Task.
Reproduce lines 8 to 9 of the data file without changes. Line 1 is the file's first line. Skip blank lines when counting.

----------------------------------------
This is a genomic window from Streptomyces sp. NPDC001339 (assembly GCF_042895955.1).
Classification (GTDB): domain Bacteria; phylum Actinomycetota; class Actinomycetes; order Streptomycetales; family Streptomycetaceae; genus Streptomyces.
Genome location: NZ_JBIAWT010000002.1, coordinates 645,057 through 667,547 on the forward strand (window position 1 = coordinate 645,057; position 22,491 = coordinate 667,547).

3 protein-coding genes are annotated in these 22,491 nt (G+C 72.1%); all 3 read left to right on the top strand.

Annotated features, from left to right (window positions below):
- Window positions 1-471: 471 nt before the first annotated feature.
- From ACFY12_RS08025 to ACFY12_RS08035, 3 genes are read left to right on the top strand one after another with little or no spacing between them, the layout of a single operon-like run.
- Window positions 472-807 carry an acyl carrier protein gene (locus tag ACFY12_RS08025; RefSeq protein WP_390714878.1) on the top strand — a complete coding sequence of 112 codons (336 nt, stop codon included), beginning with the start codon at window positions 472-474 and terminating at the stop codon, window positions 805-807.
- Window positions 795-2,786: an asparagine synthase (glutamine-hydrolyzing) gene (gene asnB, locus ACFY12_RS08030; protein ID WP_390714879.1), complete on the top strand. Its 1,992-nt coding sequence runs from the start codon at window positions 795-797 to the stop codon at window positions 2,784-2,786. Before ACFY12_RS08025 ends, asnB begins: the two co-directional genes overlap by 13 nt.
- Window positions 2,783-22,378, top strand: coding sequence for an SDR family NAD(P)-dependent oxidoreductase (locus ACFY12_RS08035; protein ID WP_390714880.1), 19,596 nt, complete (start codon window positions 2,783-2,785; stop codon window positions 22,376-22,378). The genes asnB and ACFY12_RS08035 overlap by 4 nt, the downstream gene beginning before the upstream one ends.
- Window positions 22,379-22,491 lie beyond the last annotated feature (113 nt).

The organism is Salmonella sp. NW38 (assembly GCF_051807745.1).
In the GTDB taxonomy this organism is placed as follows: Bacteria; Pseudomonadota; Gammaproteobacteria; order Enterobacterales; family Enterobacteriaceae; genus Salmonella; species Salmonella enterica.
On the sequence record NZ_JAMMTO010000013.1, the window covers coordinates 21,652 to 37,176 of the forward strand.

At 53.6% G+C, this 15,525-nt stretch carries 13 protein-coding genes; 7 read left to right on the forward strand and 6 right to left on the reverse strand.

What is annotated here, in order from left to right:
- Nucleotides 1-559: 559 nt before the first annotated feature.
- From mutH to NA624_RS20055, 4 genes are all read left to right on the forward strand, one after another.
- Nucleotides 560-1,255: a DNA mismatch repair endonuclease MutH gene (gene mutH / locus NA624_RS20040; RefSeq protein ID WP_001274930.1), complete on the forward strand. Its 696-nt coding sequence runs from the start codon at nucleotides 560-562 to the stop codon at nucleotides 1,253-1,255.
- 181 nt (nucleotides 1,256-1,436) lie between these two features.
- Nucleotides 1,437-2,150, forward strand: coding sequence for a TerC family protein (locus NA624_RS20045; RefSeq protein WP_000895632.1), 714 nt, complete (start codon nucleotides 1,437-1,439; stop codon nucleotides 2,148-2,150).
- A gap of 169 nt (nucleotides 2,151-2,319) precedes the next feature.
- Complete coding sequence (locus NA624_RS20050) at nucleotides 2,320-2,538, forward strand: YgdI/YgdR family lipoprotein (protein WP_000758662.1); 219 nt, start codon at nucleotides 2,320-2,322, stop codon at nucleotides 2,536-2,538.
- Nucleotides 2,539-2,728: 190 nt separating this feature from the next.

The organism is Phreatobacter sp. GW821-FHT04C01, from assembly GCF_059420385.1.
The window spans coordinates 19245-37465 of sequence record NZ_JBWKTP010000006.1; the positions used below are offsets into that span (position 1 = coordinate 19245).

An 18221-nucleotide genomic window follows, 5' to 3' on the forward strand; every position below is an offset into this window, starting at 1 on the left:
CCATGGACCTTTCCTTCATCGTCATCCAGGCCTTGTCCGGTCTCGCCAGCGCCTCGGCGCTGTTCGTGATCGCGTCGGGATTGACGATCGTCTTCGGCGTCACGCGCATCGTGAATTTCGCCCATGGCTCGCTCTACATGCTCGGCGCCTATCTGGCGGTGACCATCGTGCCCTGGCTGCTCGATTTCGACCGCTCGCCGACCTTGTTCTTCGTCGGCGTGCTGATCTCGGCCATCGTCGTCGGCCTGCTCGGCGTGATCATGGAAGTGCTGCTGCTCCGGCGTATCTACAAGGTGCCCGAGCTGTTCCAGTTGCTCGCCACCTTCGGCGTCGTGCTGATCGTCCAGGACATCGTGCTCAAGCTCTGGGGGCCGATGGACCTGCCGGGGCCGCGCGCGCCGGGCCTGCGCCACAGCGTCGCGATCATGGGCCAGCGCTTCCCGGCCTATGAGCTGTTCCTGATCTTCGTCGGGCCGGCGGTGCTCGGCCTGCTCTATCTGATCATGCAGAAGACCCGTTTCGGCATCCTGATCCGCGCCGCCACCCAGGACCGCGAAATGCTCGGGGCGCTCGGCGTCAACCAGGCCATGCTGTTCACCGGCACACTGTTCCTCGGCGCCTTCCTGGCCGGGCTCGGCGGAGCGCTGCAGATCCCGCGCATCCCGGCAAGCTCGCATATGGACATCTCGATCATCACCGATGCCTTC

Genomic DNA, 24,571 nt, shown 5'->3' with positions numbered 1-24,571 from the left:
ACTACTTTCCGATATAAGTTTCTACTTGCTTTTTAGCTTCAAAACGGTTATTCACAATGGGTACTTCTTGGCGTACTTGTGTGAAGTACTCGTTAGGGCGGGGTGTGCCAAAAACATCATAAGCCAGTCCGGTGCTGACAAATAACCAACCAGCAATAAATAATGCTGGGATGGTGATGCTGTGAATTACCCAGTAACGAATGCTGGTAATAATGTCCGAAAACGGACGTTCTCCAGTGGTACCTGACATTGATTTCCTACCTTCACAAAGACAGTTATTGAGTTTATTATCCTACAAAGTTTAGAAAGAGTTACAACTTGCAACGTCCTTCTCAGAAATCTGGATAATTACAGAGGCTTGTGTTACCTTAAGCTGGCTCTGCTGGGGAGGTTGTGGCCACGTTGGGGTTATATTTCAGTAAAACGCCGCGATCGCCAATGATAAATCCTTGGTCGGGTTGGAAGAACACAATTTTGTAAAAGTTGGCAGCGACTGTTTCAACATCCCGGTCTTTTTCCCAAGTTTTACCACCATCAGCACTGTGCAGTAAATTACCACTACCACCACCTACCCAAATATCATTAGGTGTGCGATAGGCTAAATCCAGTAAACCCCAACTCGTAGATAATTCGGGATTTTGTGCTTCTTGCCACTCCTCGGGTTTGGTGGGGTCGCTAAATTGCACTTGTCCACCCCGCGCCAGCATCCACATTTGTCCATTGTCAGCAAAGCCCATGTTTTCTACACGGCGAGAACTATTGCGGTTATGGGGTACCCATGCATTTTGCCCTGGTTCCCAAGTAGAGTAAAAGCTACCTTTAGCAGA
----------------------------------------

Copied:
- Window positions 472-807 carry an acyl carrier protein gene (locus tag ACFY12_RS08025; RefSeq protein WP_390714878.1) on the top strand — a complete coding sequence of 112 codons (336 nt, stop codon included), beginning with the start codon at window positions 472-474 and terminating at the stop codon, window positions 805-807.
- Window positions 795-2,786: an asparagine synthase (glutamine-hydrolyzing) gene (gene asnB, locus ACFY12_RS08030; protein ID WP_390714879.1), complete on the top strand. Its 1,992-nt coding sequence runs from the start codon at window positions 795-797 to the stop codon at window positions 2,784-2,786. Before ACFY12_RS08025 ends, asnB begins: the two co-directional genes overlap by 13 nt.